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Title: Knockout of the aryl hydrocarbon receptor results in distinct hepatic and renal phenotypes in rats and mice

The aryl hydrocarbon receptor (AHR) is a ligand-activated transcription factor which plays a role in the development of multiple tissues and is activated by a large number of ligands, including 2,3,7,8-tetrachlorodibenzo-p-dioxin (TCDD). In order to examine the roles of the AHR in both normal biological development and response to environmental chemicals, an AHR knockout (AHR-KO) rat model was created and compared with an existing AHR-KO mouse. AHR-KO rats harboring either 2-bp or 29-bp deletion mutation in exon 2 of the AHR were created on the Sprague–Dawley genetic background using zinc-finger nuclease (ZFN) technology. Rats harboring either mutation type lacked expression of AHR protein in the liver. AHR-KO rats were also insensitive to thymic involution, increased hepatic weight and the induction of AHR-responsive genes (Cyp1a1, Cyp1a2, Cyp1b1, Ahrr) following acute exposure to 25 μg/kg TCDD. AHR-KO rats had lower basal expression of transcripts for these genes and also accumulated ∼ 30–45-fold less TCDD in the liver at 7 days post-exposure. In untreated animals, AHR-KO mice, but not AHR-KO rats, had alterations in serum analytes indicative of compromised hepatic function, patent ductus venosus of the liver and persistent hyaloid arteries in the eye. AHR-KO rats, but not AHR-KO mice, displayed pathological alterationsmore » to the urinary tract: bilateral renal dilation (hydronephrosis), secondary medullary tubular and uroepithelial degenerative changes and bilateral ureter dilation (hydroureter). The present data indicate that the AHR may play significantly different roles in tissue development and homeostasis and toxicity across rodent species. - Highlights: • An AHR knockout rat was generated on a Sprague–Dawley outbred background. • AHR-KO rats lack expression of AHR protein. • AHR-KO rats are insensitive to TCDD-mediated effects. • Data suggests difference in the role of AHR in tissue development of rats and mice. • Abnormalities in vascular development are observed in AHR-KO mouse, but not rat. • Renal pathology is observed in AHR-KO rat, but not mouse.« less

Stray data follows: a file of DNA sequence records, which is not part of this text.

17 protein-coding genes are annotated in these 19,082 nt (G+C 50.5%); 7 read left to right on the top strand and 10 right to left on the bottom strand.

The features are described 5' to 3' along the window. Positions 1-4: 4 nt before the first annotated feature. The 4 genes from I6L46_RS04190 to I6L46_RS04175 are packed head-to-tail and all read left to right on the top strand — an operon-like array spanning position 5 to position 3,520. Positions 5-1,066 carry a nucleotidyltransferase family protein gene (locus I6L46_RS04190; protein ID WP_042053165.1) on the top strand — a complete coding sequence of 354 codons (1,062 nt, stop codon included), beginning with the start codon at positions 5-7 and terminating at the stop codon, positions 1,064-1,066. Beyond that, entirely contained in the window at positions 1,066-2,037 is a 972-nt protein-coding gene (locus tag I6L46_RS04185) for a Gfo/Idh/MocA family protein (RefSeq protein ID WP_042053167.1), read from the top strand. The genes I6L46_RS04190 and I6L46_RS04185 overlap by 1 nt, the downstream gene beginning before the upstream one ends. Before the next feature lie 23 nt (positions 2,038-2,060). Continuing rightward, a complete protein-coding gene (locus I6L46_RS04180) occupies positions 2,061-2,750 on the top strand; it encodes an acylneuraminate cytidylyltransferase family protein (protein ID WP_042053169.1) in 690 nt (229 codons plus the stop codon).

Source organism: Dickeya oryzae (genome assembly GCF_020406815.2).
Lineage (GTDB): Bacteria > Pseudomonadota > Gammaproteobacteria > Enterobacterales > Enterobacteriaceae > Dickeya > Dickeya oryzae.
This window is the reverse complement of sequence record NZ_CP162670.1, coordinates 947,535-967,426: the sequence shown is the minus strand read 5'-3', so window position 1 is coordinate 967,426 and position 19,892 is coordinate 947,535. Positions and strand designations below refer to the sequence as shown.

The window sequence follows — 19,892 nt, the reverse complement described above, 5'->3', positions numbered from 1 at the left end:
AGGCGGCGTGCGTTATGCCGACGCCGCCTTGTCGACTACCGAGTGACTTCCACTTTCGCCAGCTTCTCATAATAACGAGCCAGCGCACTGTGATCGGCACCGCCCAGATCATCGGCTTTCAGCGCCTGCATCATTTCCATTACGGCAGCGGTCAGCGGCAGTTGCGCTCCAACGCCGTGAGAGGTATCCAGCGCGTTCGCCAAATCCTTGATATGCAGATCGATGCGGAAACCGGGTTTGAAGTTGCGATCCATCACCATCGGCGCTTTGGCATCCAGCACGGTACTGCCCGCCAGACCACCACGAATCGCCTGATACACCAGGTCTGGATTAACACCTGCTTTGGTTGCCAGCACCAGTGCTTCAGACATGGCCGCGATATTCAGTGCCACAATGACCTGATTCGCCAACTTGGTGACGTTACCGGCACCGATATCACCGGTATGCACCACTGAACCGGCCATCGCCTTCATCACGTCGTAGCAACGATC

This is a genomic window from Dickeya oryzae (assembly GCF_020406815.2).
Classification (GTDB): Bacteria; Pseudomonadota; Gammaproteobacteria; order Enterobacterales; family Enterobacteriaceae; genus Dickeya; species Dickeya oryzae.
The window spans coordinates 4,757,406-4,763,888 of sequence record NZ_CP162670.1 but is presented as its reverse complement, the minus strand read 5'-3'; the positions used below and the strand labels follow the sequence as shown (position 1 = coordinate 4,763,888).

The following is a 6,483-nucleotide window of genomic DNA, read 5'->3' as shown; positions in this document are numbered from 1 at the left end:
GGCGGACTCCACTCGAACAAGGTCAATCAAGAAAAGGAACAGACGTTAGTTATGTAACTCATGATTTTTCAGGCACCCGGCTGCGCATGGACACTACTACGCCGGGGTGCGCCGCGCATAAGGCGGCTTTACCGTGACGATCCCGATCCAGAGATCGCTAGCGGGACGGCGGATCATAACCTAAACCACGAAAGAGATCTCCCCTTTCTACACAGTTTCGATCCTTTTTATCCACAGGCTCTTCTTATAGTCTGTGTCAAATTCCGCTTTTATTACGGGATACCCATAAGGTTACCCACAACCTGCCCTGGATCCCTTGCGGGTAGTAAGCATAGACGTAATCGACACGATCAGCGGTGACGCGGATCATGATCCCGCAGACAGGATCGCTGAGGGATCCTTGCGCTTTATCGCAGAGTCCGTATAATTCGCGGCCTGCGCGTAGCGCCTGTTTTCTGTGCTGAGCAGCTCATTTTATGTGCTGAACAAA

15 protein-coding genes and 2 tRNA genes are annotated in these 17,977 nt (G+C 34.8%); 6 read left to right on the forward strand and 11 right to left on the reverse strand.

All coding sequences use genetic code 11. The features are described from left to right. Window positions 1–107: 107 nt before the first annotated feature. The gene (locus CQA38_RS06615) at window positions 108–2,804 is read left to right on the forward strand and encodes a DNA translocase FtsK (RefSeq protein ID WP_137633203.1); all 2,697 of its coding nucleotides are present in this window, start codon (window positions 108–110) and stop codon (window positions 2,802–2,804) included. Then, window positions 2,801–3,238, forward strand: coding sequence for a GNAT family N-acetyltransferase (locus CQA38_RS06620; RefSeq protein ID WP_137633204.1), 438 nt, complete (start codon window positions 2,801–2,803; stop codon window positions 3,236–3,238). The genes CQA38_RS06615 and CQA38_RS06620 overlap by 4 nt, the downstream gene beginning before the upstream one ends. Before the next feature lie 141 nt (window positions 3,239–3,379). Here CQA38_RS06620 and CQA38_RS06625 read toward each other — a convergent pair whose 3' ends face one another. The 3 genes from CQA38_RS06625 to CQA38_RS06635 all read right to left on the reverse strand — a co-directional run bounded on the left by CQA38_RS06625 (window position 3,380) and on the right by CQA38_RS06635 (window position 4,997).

Authors:
 [1] ; ; ;  [2] ;  [3] ;  [4] ;  [1] ; ;  [2] ;  [1]
  1. The Hamner Institute for Health Sciences, Institute for Chemical Safety Sciences, RTP, NC 27709 (United States)
  2. The Dow Chemical Company, Midland, MI 48640 (United States)
  3. North Carolina State University, College of Veterinary Medicine, Raleigh, NC 27606 (United States)
  4. University of North Carolina, Department of Environmental Sciences and Engineering, Chapel Hill, NC 27599 (United States)
Publication Date:
OSTI Identifier:
22285442
Resource Type:
Journal Article
Resource Relation:
Journal Name: Toxicology and Applied Pharmacology; Journal Volume: 272; Journal Issue: 2; Other Information: Copyright (c) 2013 Elsevier Science B.V., Amsterdam, The Netherlands, All rights reserved.; Country of input: International Atomic Energy Agency (IAEA)
Country of Publication:
United States
Language:
English
Subject:
60 APPLIED LIFE SCIENCES; ALBUMINS; BASOPHILS; BILIRUBIN; CALCIUM; EOSINOPHILS; GLOBULINS; GLUCOSE; HEMOGLOBIN; KIDNEYS; LIVER; LYMPHOCYTES; MICE; MONOCYTES; NEUTROPHILS; RATS; RECEPTORS; URETERS; URINE